In the sole claim remaining before this court, Atkinson alleges that defendants Penn Ship and Fidelity conspired to defraud the United States in violation of 31 U.S.C. § 3729(a)(3). More specifically, Atkinson contends that Penn Ship and Fidelity agreed to defeat the Navy's security interests under the Trust Indenture by not recording its underlying security instruments. Penn Ship's participation, according to Atkinson, consisted of its failure to record, while Fidelity's role involved its failure to ensure that the security instruments were in fact recorded. By Atkinson's account, these actions were undertaken in furtherance of an agreement, between defendants, to defraud the government out of monies and property to which it was entitled under the terms of the Oiler Contract.

  A. FCA Conspiracy, 31 U.S.C. § 3729(a)(3)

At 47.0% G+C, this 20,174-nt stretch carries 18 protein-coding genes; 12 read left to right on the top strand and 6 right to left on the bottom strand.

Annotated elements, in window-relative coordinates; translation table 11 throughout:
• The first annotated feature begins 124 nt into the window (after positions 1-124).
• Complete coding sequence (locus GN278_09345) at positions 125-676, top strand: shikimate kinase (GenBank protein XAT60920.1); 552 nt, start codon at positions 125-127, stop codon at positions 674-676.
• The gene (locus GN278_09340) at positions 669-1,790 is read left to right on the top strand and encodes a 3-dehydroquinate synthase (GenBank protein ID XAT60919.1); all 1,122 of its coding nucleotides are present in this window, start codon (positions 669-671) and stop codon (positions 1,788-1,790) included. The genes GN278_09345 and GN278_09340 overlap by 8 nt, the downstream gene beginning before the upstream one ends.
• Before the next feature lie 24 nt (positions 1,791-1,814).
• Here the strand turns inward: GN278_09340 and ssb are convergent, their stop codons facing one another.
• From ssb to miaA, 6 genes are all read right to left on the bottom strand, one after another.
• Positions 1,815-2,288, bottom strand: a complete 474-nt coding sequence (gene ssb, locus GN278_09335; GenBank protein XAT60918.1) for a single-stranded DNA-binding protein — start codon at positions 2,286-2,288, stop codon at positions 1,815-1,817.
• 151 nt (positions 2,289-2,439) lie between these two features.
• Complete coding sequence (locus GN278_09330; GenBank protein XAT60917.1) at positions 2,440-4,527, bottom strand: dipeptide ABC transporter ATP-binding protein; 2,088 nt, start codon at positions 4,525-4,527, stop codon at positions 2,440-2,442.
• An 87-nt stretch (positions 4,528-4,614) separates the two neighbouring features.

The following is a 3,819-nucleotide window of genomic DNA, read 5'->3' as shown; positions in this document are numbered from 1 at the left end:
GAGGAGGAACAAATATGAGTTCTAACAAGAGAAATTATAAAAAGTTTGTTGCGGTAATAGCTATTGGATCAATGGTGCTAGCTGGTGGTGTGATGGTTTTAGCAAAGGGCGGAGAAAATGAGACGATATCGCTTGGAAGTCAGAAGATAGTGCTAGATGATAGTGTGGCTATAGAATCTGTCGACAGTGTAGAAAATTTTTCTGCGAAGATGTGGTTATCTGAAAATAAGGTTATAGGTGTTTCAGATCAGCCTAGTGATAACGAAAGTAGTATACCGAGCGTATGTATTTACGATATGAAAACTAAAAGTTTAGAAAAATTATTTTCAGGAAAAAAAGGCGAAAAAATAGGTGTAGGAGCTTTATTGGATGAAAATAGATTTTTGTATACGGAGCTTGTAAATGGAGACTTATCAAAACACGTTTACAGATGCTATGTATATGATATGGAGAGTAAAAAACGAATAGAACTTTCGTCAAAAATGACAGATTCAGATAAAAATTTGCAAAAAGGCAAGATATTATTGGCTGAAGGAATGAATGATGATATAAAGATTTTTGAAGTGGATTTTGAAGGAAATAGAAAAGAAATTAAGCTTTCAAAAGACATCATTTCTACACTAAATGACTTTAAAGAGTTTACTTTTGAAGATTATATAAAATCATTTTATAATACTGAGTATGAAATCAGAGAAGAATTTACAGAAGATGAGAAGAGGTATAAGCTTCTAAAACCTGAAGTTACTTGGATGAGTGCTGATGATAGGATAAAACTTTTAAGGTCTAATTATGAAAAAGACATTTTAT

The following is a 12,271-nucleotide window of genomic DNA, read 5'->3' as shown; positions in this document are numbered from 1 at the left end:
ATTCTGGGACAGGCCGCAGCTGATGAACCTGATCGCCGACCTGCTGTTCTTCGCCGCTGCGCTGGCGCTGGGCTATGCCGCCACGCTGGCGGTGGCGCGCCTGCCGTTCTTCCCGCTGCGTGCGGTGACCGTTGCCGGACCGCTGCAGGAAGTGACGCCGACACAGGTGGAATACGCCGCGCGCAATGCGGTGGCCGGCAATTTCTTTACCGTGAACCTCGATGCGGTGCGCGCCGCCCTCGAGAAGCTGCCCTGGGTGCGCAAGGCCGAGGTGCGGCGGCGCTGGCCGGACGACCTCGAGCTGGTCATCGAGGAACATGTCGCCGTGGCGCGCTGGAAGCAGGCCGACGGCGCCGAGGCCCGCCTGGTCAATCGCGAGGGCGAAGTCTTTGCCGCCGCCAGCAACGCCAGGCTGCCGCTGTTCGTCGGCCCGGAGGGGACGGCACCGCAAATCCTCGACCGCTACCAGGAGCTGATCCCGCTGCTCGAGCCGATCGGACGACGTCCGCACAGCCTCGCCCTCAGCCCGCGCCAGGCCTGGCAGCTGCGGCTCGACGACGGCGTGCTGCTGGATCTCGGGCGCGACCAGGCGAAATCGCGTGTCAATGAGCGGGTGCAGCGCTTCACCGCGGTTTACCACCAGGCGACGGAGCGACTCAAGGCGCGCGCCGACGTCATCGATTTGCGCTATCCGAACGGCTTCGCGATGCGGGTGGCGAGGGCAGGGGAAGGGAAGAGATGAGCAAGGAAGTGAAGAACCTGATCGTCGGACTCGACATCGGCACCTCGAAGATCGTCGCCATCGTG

To state a claim under the FCA for conspiracy pursuant to section 3729(a)(3), a plaintiff must show: (1) that the defendant conspired with one or more persons to get a false or fraudulent claim allowed or paid by the United States, and (2) that one or more conspirators performed any act to get a false or fraudulent claim allowed or paid. United States v. Hill, 676 F. Supp. 1158, 1173 (N.D. Fla. 1987) (citing Blusal Meats, Inc. v. United States, 638 F. Supp. 824, 828 (S.D.N.Y. 1986) aff'd 817 F.2d 1007 (2d Cir. 1987)).*fn11 General principles of civil conspiracy apply to FCA conspiracy claims. See United States v. Murphy, 937 F.2d 1032, 1039 (6th Cir. 1991); see also General Refractories Co. v. Fireman's Fund Ins. Co., 337 F.3d 297, 313 (3d Cir. 1999) (the Third Circuit, interpreting Pennsylvania law, held that civil conspiracy requires a showing of "(1) a combination of two or more persons acting with a common purpose to do an unlawful act or to do a lawful act by ...